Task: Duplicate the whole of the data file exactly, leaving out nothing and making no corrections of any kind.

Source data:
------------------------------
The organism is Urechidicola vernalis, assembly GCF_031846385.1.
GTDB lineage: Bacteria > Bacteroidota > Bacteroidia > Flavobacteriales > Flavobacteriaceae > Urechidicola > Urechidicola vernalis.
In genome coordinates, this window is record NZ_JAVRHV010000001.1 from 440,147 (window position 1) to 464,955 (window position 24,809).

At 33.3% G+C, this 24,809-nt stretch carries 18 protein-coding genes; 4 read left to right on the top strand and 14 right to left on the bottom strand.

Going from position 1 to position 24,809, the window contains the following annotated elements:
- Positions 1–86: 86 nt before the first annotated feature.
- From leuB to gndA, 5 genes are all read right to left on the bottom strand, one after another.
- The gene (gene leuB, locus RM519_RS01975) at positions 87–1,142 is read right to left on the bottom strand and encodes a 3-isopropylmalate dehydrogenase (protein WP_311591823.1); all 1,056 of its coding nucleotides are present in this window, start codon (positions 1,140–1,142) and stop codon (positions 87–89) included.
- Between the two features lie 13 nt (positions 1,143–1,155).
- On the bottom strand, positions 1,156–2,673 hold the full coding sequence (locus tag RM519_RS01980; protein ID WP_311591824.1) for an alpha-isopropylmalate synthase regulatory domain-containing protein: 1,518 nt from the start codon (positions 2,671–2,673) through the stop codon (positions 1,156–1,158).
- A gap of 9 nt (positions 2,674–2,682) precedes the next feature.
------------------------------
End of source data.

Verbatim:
The organism is Urechidicola vernalis, assembly GCF_031846385.1.
GTDB lineage: Bacteria > Bacteroidota > Bacteroidia > Flavobacteriales > Flavobacteriaceae > Urechidicola > Urechidicola vernalis.
In genome coordinates, this window is record NZ_JAVRHV010000001.1 from 440,147 (window position 1) to 464,955 (window position 24,809).

At 33.3% G+C, this 24,809-nt stretch carries 18 protein-coding genes; 4 read left to right on the top strand and 14 right to left on the bottom strand.

Going from position 1 to position 24,809, the window contains the following annotated elements:
- Positions 1–86: 86 nt before the first annotated feature.
- From leuB to gndA, 5 genes are all read right to left on the bottom strand, one after another.
- The gene (gene leuB, locus RM519_RS01975) at positions 87–1,142 is read right to left on the bottom strand and encodes a 3-isopropylmalate dehydrogenase (protein WP_311591823.1); all 1,056 of its coding nucleotides are present in this window, start codon (positions 1,140–1,142) and stop codon (positions 87–89) included.
- Between the two features lie 13 nt (positions 1,143–1,155).
- On the bottom strand, positions 1,156–2,673 hold the full coding sequence (locus tag RM519_RS01980; protein ID WP_311591824.1) for an alpha-isopropylmalate synthase regulatory domain-containing protein: 1,518 nt from the start codon (positions 2,671–2,673) through the stop codon (positions 1,156–1,158).
- A gap of 9 nt (positions 2,674–2,682) precedes the next feature.